Academic Advisor: Peter Rostovsky is a Russian-born artist who works in a variety of disciplines that include painting, sculpture, installation and digital art. His many projects attempt to bridge the gap between painting and conceptual art while remaining attentive to painting’s history and especially to its encounter with new technologies. Recently, Rostovsky has expanded his practice to explore e-books, graphic novels and comics as hybrid forms that integrate writing and visual imagery. His work has been shown widely both in the United States and abroad and has been exhibited at such venues as The Walker Art Center, MCA Santa Barbara, PS1/MOMA, Artpace, The Santa Monica Museum of Art, The ICA Philadelphia, the Blanton Museum of Art, S.M.A.K., and a host of private galleries. In addition to his artistic practice, Rostovsky also writes art criticism under the pen name David Geers. Focusing on the convergence of art, politics and technology, his writing has appeared in October, Fillip, Bomb, The Third Rail Quarterly, The Brooklyn Rail and Frieze.  He currently teaches at New York University and Parsons New School.

Artist Mentor: Emily Eveleth website

Forms: 

Collection of Papers:

January Residency 5-14, 2018

Group Critiques

Group H: Caroline MacMoran, Kay Myers, Elise Thrasher, Isidro Pentzke, Marc Morin

Small Group Leaders: Deborah Davidson, Peter Rostovsky, Christian Pierce

Individual Meetings: Peter Rostovsky, Shawn Quirk, Jaclyn Poeschl, Stuart Steck, Oliver Wasow

Seminars

Critical Theory I: Dominant Paradigms and Diverse Tactics
This course considers some emergent and dominant paradigms in contemporary cultural
production. Blurring the boundaries between diverse creative disciplines, as well as aesthetic
contemplation and political intervention, it traces a path through some of the key
conversations animating our visual and practical field. Throughout, a focus will be maintained
on how these discourses and debates overlap with popular culture, politics, technology and
social concerns. Through a series of challenging readings and discussions, students will be asked
to articulate complex artistic positions in response to this important cultural and historical
moment.

Instructor: Stuart Steck for the past two decades, has worked as both a curator and academic.  Although he was originally trained in the field of decorative arts, his current interests focus on postwar art and critical theory.  He has taught undergraduate and graduate courses at the Art Institute of Boston since 1998.  In addition to serving on the faculty at AIB, he has also held teaching positions at the Massachusetts Institute of Technology, Brown University, Boston University, and Suffolk University.  Most recently, Steck co-curated the video exhibition Israel from Within and Without.  He has also published essays on Ellsworth Kelly and Sung Ho Kim, with whom he collaborated on an architectural project.  Steck is currently the producer of the Short Attention Span Digital Video Festival and the founding president of the Visual Culture Consortium, Boston.  Over the years, Steck has received research grants from the Henry Luce Foundation, the Pittsburgh Foundation, and the Boston University Humanities Foundation. Steck received his BA in History from Cornell University and his PhD in Art History from Boston University.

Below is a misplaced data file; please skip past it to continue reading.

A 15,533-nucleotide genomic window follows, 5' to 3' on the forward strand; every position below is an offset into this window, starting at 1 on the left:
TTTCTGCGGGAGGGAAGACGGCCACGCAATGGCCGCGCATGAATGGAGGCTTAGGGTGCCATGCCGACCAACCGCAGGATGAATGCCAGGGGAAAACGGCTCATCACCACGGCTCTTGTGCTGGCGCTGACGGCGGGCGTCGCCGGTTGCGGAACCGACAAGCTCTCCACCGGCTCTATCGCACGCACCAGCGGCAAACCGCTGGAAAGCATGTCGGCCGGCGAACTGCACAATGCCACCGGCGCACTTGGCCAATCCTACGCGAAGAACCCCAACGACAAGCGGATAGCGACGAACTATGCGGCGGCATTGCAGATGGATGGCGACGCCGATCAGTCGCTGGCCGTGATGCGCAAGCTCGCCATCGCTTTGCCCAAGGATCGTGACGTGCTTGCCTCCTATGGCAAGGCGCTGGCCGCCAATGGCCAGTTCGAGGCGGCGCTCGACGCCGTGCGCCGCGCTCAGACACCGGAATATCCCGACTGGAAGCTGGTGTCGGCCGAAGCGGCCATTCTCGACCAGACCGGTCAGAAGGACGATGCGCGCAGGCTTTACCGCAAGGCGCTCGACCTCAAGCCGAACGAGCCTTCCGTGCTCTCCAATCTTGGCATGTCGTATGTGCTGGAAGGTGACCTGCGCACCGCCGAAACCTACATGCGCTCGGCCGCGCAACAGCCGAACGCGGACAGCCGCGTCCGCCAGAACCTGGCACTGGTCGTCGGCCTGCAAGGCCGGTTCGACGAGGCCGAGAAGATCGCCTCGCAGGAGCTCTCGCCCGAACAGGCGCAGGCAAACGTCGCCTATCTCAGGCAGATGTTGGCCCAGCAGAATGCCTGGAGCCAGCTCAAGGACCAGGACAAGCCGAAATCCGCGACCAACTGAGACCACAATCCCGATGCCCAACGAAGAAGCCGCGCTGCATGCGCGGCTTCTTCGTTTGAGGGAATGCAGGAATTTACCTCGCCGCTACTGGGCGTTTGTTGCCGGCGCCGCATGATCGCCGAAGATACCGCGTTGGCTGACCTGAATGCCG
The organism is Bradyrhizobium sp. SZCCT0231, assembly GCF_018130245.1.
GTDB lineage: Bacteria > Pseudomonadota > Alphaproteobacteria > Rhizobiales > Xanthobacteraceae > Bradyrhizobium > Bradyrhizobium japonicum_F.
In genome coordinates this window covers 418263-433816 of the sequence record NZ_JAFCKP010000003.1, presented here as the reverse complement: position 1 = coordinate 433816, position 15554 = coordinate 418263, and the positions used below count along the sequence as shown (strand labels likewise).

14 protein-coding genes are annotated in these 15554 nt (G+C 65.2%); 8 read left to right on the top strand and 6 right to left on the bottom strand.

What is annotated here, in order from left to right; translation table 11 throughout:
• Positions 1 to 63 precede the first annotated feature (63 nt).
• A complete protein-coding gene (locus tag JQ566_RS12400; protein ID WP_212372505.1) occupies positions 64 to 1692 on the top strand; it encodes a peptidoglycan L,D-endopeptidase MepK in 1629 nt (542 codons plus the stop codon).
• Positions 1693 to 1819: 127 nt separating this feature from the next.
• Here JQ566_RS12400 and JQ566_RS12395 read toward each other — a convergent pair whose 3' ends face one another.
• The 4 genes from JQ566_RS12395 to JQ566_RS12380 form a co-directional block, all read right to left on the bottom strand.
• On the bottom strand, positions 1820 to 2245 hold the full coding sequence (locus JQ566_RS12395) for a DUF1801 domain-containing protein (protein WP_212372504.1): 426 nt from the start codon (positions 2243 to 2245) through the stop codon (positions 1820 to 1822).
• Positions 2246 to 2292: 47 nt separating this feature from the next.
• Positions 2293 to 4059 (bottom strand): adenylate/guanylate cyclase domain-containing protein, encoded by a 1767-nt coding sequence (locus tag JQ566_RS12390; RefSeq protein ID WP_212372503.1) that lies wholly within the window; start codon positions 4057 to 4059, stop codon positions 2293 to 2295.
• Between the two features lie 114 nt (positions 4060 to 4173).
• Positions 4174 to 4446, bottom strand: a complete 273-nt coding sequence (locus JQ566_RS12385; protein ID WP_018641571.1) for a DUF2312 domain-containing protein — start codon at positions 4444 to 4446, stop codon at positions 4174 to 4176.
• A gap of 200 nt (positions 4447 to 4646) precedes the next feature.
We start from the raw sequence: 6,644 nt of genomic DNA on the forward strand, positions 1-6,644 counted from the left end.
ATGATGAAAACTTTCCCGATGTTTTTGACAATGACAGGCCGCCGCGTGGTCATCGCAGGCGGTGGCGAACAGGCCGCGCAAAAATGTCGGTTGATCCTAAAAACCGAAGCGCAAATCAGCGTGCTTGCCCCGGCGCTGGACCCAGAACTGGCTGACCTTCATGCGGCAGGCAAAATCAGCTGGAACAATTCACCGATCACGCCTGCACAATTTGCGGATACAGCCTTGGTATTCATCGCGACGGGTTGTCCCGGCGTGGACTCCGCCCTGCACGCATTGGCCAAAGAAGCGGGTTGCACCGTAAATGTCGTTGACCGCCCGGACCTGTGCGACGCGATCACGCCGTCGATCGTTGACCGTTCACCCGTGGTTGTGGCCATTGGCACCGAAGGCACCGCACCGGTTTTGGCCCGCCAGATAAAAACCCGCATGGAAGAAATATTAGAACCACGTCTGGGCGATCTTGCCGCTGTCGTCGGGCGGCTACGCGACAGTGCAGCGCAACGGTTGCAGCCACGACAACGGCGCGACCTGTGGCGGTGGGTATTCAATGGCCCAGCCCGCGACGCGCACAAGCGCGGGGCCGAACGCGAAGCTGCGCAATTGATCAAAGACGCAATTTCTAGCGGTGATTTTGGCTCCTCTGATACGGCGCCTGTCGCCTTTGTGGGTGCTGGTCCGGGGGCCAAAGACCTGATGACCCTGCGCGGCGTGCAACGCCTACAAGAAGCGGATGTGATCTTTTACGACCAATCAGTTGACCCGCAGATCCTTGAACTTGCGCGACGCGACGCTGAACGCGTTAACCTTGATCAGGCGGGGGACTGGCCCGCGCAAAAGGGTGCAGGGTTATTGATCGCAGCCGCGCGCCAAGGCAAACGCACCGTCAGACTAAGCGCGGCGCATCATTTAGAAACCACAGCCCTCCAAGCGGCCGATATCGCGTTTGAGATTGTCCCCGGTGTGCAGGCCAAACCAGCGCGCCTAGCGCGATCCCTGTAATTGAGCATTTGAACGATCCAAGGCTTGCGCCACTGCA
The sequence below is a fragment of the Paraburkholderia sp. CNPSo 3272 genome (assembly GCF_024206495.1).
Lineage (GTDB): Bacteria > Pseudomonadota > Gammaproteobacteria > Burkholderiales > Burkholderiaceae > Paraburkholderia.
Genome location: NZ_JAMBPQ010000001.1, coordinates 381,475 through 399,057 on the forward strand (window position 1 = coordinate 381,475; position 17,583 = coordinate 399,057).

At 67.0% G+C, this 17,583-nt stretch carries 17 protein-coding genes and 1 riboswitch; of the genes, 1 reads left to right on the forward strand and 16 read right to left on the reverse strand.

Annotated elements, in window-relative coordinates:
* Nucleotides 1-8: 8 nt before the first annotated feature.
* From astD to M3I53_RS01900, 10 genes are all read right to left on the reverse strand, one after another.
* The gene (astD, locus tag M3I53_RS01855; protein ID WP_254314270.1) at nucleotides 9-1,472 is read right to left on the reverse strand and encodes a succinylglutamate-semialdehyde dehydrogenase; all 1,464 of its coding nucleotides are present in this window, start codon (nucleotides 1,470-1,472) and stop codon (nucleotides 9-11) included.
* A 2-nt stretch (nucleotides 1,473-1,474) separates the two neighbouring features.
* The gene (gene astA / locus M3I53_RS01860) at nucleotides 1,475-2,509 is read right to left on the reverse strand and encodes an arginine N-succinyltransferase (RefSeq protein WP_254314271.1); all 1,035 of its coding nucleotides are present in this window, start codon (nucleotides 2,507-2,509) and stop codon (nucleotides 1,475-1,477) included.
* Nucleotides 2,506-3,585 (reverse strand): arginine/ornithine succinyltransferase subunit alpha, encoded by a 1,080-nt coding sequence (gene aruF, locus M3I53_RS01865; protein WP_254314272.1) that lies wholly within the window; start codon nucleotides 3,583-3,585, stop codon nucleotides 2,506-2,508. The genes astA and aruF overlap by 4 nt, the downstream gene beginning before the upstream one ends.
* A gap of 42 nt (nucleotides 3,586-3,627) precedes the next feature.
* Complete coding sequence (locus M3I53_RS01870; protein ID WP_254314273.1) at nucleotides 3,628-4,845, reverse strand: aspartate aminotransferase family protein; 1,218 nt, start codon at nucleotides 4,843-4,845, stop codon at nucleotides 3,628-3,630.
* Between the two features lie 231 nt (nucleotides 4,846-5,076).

Elective Seminar: Rethinking Appropriation: Art in the Age of the Digital Archive

This Seminar will explore the many ways in which artists incorporate pre-existing intellectual property into their own artwork. In addition to providing an historical context for understanding appropriative strategies, emphasis will be placed on examining the profound effect the current shift from analog to digital technologies is having on creative practice. Among the many topics to be explored will be the act of mixing and re-contextualizing fragments of digital culture, the related issues of image authorship and copyright, and the increasing importance of the Internet archive and curatorial strategies in visual culture. This seminar is intended to be of interest to artists working in ALL media; photographers, painters, sculptors and time-based artists alike. Students should read the following PDF before the first seminar: https://www.eff.org/pages/selling-wine-without-bottles-economy-mind-global-net

Instructor: Oliver Wasow is a fine art photographer currently living and working in Rhinebeck, NY. He received his BA from Hunter College and his Master’s Degree from the Transart Institute in Austria. His work is currently represented by Theodore:Art Gallery in NYC. Wasow has had a number of one person exhibitions, including shows at Theodore:Art, Josh Baer Gallery, Janet Borden Gallery, Tom Solomon Gallery in Los Angeles, The South Eastern Center for Contemporary Art in North Carolina, and the Hilliard Museum in Lafayette, LA. His work has also been included in numerous national and international group shows, including such benchmark exhibitions as ‘Manipulated Photography Before Photoshop,’ at The Metropolitan Museum of Art, ‘Image World,’ at the Whitney Museum of Art in NYC, and ‘The Photography of Invention,’ at the National Gallery of Art in Washington, DC. His photographs are included in a number of private collections and are also represented in various prominent public collections, including The Metropolitan Museum of Art, The Whitney Museum of Art, The Museum of Modern Art in New York City, The Mint Museum in Charlotte, NC and The Milwaukee Art Museum. Reviews of his work have been featured in most major art publications, including, among others, Art Forum, ArtNews and The New York Times. He has been the recipient of various grants and awards including a Louis Comfort Tiffany Grant in 1999 and, in 2000, his second New York State Council on the Arts Grant.

Spring 2018 Notes

Visiting Artists Talks and Final Grad Presentations